This So-Called Health Food Is Responsible For Your Breakouts

Integrative Medicine Doctor By Taz Bhatia, M.D.
Integrative Medicine Doctor
Dr. Taz Bhatia is a board-certified physician, specializing in integrative and emergency medicine, pediatrics and prevention, with expertise in women’s health, weight-loss, hormone balance and nutrition. She attended Emory University, the University of Georgia and the Medical College of Georgia.
This So-Called Health Food Is Responsible For Your Breakouts

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There's one so-called health food that I think is responsible for tons of breakouts, and this is yogurt—yep, yogurt. Why am I throwing this well-known health-boosting food under the bus?

It’s true that yogurt offers your gut (the tube that stretches the length from your mouth to your navel) live probiotics that can help with many digestive issues and can actually help reduce acne breakouts for many people. Yogurt is a complex food and can come in many guises. You might be clued into the fact that fruit-flavored or fruit-on-the-bottom yogurts are too full of sugar, or that the "light" varieties are full of chemicals and artificial sweeteners—but the pitfalls run deeper than this. So while yogurt is still a great health food, for some it can cause a worsening of acne and breakouts. How do you know if you might have an intolerance to yogurt, and what causes this sort of breakout?

Dairy allergy versus lactose intolerance.

Here’s where a lot of people get confused. People who are lactose intolerant can often eat yogurt without consequence, while those who have an allergy to milk and milk products won’t be able to eat this cultured milk. Why? Yogurt is much lower in lactose—a sugar found in dairy products—than other milk products. If you are lactose intolerant, it means that you are missing the enzyme lactase that is necessary to digest the complex sugar that the dairy sugar lactose is—and it’s much more common than milk allergy. Around 65 percent of humans are diagnosed as lactose intolerant, while milk allergy affects about 2.5 percent of children under 3 years old and becomes more rare with age. It’s the proteins in milk—whey and casein—that can be difficult for the body to process and thus cause allergy. A milk allergy happens when your immune system overreacts or rejects milk proteins. Symptoms of a milk allergy can range from rashes, hives, itching, swelling, and acne to trouble breathing, wheezing, and anaphylactic shock. Lactose intolerance tends to cause less severe symptoms that include cramping, bloating, nausea, gas, and diarrhea.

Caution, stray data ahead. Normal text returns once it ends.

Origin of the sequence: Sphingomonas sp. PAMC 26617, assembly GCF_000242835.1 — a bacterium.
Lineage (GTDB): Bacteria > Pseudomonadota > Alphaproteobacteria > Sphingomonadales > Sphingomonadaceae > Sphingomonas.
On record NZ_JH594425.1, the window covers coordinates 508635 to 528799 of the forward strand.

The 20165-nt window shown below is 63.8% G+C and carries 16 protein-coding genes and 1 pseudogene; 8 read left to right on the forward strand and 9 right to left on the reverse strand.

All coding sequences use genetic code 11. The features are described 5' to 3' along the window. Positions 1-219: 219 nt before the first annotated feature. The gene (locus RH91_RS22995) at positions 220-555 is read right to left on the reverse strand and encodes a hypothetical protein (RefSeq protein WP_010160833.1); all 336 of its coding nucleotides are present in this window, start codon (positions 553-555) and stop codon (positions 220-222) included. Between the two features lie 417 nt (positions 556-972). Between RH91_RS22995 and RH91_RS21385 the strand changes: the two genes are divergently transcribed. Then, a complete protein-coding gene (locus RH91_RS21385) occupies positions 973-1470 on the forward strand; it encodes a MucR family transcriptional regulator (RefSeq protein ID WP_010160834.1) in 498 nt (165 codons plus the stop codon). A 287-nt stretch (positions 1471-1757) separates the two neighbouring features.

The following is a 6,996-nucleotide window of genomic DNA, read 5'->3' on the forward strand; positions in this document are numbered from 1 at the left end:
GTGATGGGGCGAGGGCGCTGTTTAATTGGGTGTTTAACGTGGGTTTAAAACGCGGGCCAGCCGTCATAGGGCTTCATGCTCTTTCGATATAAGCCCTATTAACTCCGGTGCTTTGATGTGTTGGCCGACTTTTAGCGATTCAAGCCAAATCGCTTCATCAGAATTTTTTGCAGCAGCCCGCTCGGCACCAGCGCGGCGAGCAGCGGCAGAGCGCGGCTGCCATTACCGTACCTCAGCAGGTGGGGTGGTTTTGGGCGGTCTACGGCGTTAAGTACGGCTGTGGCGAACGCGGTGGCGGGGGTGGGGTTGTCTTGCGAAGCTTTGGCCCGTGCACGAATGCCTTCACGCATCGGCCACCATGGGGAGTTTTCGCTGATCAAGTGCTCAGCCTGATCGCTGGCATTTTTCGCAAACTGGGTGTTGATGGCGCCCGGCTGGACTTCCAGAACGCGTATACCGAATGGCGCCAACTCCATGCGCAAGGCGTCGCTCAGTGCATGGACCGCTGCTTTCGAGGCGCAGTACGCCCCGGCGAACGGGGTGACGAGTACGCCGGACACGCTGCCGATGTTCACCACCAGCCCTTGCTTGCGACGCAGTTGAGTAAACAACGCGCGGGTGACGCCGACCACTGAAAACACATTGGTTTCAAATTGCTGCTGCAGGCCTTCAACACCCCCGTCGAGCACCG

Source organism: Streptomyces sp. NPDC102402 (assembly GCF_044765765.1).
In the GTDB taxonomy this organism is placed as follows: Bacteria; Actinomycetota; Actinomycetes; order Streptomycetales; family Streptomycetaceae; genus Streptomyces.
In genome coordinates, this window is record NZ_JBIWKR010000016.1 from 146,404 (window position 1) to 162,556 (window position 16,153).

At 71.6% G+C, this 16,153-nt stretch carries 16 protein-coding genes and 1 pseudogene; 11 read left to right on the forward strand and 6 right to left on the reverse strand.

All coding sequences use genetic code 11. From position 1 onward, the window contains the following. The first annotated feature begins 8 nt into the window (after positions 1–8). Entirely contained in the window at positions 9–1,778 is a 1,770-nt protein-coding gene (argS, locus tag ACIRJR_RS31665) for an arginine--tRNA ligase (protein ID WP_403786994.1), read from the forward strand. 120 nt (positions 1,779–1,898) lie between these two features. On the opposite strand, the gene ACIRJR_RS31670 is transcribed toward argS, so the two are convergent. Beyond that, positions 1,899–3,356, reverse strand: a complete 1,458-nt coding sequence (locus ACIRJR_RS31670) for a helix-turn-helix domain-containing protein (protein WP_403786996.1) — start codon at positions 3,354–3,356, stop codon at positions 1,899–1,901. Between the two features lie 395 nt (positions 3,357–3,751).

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How to tell if yogurt is causing your complexion problems.

If you are experiencing acne—blackheads, pimples, or cystic acne—it’s a good idea to do a complete cleanse from all foods that are likely to cause this sort of inflammation. After you’ve taken a break, you’ll start to weave back in one potential food culprit at a time to see where the source lies (see suggestions below).

Try a two-week cleanse.